Falmouth researchers discover new information about whale songs
Several Falmouth-based researchers have gained more insight into the songs of the humpback whale.
When a whale sings, physical vibrations can be felt around the animal. A team of researchers from the Woods Hole Oceanographic Institution found that these vibrations, known as particle velocity, can be felt much farther away than originally thought.
“Particle velocity is kind of the long bass that you feel when a car is approaching you. You can hear the sound far away, but you can also feel the vibration,” said Aran Mooney, a Woods Hole biologist. “But sound doesn’t travel as well in air as it does in water.”
In a paper published Wednesday in the journal Biology Letters, the Woods Hole team detailed their findings from studying a group of humpback whales off Maui. Mooney said they measured vibrations from about 200 meters away from the whales but believe they could be felt as far as one kilometer away.
“It’s always thought of as this part of sound that happens really close to a source, but not usually very far away, so we were kind of expecting it to not be very substantial,” Mooney said. “But if you stuck your head over the side of the boat, you could hear them loud and clear.”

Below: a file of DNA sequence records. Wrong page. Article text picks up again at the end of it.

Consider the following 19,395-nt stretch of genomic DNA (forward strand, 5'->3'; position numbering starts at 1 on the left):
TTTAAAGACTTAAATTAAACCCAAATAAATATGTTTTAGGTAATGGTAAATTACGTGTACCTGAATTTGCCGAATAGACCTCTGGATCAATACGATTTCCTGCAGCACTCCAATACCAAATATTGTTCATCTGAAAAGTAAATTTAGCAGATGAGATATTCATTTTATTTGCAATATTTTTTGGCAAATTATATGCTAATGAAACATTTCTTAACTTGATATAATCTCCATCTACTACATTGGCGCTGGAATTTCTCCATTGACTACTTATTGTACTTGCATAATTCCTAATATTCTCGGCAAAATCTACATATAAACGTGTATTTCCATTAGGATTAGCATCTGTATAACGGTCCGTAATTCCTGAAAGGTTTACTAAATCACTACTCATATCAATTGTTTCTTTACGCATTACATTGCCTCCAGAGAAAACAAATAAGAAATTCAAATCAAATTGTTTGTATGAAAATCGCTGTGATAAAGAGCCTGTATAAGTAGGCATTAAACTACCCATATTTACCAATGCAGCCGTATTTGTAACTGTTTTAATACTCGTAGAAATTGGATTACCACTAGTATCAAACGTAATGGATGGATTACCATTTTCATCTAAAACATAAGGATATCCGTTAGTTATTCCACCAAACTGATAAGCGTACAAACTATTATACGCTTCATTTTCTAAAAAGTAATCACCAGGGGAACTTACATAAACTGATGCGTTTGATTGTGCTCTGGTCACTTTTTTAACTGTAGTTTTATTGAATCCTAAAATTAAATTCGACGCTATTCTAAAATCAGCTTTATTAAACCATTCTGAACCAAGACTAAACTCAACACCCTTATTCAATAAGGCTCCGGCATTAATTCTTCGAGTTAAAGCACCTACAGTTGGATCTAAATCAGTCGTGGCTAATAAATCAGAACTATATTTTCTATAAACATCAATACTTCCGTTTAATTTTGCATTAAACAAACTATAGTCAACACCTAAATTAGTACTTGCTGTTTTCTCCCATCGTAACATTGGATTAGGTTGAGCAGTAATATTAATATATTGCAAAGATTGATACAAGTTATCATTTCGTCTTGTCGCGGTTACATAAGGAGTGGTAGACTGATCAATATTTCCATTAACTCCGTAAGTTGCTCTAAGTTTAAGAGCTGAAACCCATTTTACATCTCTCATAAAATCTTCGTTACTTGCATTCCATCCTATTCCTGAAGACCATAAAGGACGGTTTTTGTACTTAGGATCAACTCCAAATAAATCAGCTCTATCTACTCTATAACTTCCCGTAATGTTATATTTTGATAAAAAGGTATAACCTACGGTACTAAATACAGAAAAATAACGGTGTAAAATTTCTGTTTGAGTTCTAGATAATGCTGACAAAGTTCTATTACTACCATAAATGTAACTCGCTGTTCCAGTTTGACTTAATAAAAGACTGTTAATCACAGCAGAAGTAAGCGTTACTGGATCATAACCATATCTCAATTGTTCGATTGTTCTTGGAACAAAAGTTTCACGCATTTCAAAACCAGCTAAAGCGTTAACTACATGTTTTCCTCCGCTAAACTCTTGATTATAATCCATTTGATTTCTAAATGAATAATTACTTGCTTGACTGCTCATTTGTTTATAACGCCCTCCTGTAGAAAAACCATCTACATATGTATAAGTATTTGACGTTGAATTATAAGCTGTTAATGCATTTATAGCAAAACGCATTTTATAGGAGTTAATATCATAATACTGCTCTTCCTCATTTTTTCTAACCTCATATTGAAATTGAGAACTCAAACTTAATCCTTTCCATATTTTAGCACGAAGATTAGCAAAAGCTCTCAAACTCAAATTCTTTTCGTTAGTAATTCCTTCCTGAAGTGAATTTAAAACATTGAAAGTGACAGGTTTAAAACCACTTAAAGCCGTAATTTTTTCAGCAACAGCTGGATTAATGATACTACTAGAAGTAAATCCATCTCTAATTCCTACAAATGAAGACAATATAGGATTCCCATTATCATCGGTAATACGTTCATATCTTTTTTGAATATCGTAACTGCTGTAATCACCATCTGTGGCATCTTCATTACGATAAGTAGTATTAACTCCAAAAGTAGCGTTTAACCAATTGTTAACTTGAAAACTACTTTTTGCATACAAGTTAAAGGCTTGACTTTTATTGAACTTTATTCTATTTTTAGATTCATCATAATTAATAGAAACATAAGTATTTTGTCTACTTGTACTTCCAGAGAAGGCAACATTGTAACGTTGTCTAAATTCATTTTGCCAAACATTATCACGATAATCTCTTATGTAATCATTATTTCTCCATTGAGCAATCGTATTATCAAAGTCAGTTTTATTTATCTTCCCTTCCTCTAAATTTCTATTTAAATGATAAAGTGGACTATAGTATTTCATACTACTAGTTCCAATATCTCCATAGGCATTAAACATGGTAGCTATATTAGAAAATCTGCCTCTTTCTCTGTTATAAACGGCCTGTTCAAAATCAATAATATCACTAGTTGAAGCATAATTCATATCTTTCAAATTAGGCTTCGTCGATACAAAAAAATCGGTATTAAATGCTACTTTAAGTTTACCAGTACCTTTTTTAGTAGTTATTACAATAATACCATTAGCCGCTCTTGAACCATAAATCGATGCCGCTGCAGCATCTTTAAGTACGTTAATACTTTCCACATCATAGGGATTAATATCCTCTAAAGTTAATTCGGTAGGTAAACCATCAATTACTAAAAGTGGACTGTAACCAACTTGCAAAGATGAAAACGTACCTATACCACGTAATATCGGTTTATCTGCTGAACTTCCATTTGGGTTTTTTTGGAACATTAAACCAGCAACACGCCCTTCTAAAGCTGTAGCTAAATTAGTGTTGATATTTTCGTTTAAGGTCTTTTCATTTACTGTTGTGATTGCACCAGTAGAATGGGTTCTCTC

The paper stated that “whales could potentially use such information to determine the distance of signaling animals. Additionally, the vibratory nature of particle velocity may stimulate bone conduction, a hearing modality found in other low-frequency specialized mammals.”
“We don’t know yet if they use it for communication, but we think so,” Mooney said. “That’s the next step.”
Mooney said that only male humpbacks sing but that it doesn’t appear to be for mating purposes.
“We think it’s a way of males communicating with each other,” he said. “We know that females are not attracted to it, but we know that males respond to other singing males.”
The discovery marks a step forward, but researchers still have much to learn about whale communication, Mooney said.
“We want to play back the recordings and see if whales swim back toward it,” he said. “That’s the next step.”